Rachel Osterbach and John Tucker posing in a gown and a tux
Born This Way‘s Rachel Osterbach and John Tucker

“Rachel and John graced the stage like true professionals to rousing applause,” said Gail Williamson, a talent agent who focuses on clients with disabilities at Kazarian, Measures, Ruskin and Associates Talent Agency. “When doctors told their parents about the diagnosis of Down syndrome and listed what they thought their children’s future would be like, they never thought to include they would be presenters at the Emmy Awards some day.”

“In an evening that emphasized ‘inclusion’ and ‘diversity,’ it was powerful to have Rachel and John, who both have Down syndrome, included in the diverse group of award presenters,” Murray added.

RespectAbility, a nonprofit organization fighting stigmas and advancing opportunities for people with disabilities, has been honored to consult during the creation of Born This Way and congratulates the entire team for its hard work in achieving this continued recognition.

Jennifer Laszlo Mizrahi, RespectAbility’s president who herself has a disability and who knows what it means to raise a child with multiple disabilities, said: “I am thrilled that the Emmy’s see the value in showing real people with disabilities and their powerful lives on TV. For generations TV-viewers saw people with disabilities through the lens of the Jerry Lewis telethon. Though it was well intended, it showed people’s inabilities and used a lens of pity. Born This Way is empowering and uplifting. It shows, as one member of the cast frequently says, that the public should not ‘Limit me.’”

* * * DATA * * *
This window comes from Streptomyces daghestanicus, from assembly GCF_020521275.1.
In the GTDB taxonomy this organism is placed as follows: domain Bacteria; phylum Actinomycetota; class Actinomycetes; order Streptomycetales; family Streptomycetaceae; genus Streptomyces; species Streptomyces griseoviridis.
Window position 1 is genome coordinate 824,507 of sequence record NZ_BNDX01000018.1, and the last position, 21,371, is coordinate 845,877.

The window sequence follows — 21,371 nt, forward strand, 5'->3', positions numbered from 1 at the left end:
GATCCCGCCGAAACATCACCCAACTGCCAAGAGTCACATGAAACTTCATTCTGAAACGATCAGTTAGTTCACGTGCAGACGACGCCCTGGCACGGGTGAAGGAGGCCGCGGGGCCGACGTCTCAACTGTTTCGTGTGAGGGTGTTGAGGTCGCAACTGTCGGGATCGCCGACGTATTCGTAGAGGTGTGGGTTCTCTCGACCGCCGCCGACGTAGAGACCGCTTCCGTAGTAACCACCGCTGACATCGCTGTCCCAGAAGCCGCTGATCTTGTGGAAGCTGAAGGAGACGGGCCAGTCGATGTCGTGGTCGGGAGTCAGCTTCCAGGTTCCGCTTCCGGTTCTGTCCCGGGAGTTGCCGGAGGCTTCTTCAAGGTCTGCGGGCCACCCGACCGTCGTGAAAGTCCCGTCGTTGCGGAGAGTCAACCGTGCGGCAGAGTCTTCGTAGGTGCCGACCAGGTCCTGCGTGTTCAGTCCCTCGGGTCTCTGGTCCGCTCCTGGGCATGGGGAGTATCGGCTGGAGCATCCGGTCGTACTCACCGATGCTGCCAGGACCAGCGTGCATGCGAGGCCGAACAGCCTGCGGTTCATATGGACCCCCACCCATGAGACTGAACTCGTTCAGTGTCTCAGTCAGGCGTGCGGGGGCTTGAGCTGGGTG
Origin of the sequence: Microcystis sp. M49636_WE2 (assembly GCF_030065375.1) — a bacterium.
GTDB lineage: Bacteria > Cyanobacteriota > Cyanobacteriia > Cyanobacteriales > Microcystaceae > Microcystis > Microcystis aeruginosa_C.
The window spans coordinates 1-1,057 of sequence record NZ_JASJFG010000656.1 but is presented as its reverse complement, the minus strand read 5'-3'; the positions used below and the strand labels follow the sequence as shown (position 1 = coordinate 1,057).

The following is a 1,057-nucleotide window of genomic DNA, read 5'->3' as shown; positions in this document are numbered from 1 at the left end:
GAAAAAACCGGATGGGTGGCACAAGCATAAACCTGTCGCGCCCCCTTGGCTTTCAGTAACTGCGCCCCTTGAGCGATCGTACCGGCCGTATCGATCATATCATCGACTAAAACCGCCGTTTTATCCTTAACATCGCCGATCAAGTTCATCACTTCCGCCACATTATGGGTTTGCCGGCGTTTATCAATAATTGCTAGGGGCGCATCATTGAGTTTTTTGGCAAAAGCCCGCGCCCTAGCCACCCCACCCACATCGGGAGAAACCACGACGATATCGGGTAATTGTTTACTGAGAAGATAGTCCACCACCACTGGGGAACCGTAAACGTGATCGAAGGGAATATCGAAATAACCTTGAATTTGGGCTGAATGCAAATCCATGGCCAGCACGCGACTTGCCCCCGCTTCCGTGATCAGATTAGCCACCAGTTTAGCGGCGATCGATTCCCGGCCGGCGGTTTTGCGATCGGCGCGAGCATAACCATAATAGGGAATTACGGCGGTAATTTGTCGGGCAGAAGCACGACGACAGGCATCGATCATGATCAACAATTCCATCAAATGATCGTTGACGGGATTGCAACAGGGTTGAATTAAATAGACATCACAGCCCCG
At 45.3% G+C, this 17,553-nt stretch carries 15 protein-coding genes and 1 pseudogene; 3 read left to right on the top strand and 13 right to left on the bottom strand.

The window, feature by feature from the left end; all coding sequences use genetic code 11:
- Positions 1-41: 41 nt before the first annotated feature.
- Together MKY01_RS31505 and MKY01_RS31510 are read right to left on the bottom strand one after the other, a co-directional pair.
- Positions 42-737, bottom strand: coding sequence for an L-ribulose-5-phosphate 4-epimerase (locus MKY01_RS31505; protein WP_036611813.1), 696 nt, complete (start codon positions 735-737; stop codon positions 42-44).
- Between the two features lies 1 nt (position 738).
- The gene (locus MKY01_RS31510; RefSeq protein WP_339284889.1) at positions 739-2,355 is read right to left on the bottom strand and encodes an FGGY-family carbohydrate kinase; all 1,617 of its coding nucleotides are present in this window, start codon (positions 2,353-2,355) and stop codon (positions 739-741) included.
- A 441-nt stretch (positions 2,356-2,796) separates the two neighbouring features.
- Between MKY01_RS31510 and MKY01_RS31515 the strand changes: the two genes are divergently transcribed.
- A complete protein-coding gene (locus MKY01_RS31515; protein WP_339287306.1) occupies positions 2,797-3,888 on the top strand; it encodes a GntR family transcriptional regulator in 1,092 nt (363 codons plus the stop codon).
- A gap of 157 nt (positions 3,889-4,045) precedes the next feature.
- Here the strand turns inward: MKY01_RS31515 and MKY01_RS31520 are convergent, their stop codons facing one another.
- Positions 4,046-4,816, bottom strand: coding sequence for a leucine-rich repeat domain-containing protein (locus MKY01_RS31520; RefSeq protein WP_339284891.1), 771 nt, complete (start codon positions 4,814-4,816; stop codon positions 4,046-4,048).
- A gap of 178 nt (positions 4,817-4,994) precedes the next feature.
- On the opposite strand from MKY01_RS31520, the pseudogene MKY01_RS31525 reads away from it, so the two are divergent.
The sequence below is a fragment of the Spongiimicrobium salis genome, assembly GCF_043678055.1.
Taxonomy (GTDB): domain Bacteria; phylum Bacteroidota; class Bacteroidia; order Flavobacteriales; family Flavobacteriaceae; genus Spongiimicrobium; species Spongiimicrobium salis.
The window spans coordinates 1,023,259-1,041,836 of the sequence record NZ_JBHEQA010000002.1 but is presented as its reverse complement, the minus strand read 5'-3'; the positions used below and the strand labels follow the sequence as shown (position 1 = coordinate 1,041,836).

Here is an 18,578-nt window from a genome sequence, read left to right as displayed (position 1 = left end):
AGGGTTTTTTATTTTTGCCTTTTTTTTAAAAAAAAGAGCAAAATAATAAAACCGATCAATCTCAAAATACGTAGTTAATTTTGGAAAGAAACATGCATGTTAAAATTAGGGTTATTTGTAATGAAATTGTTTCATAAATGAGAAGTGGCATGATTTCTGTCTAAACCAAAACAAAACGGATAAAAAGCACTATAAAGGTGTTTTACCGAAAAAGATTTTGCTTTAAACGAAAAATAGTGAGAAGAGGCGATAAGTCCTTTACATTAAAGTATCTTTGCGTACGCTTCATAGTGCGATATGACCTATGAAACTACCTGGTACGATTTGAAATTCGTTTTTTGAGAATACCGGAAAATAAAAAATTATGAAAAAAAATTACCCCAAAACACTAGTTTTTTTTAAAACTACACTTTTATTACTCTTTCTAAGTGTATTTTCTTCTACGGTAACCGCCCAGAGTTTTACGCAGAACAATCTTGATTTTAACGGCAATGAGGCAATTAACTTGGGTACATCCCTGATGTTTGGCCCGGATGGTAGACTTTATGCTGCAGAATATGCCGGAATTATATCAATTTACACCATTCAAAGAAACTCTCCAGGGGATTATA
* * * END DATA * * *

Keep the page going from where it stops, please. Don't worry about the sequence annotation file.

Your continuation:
Increasing Disability Inclusion in Television

The Ruderman White Paper on Disability in Television shows that disability often is absent from mainstream film and television – both the depiction of and, even when a character has a disability, the actor often does not. According to the report, an actor pretending to have a disability plays more than 95 percent of characters with disabilities. Furthermore, according to a recent report by The Media, Diversity, & Social Change (MDSC) Initiative at USC’s Annenberg School for Communication and Journalism, only 2.7 percent of all speaking or named characters in film were shown to have a disability in 2016 (up from 2.4 percent in 2015). None of the leading characters were from an underrepresented racial/ethnic group or the LGBT community.

“By winning the Emmy for casting, A&E’s Born This Way has broken the glass ceiling for people with disabilities of all backgrounds,” Mizrahi added. “Programs like Born This Way that feature people with disabilities, or that tackle disability issues, in a positive light can be successful both critically and financially. Audiences want to see strong, capable role models with disabilities. By focusing on showing these young individuals’ everyday life choices regarding employment, living independently and dating, Born this Way breaks down stigmas surrounding disability.”

Murray agrees that shows like Born This Way and more diversity in Hollywood are good business.

“Hollywood has been really, really slow to recognize the diversity of this country,” he said. “I think it is catching up fast now. And I think it’s realizing that diversity is good business. I don’t think it’s necessarily because it is altruistic. I think they are recognizing that TV shows will do better if they reflect what the country is.”

According to the U.S. Census, one in five Americans has a disability. Currently 70 percent of working-age people with disabilities are not working – even though most of them want jobs and independence. The numbers are even worse for people with Down syndrome. According to the National Down Syndrome Society, there are more than 400,000 people with Down syndrome. Many studies show that people with disabilities, including those with Down syndrome, can work successfully and live relatively independently. The individuals on Born this Way prove that since several are productive employees and one is a business owner herself.

“We have a long way to go in how television shows people with disabilities,” Mizrahi said. “For almost five decades, the Jerry Lewis telethon stigmatized people with disabilities by showing what people with disabilities CAN’T do. Now is the time to show what people with disabilities CAN do.”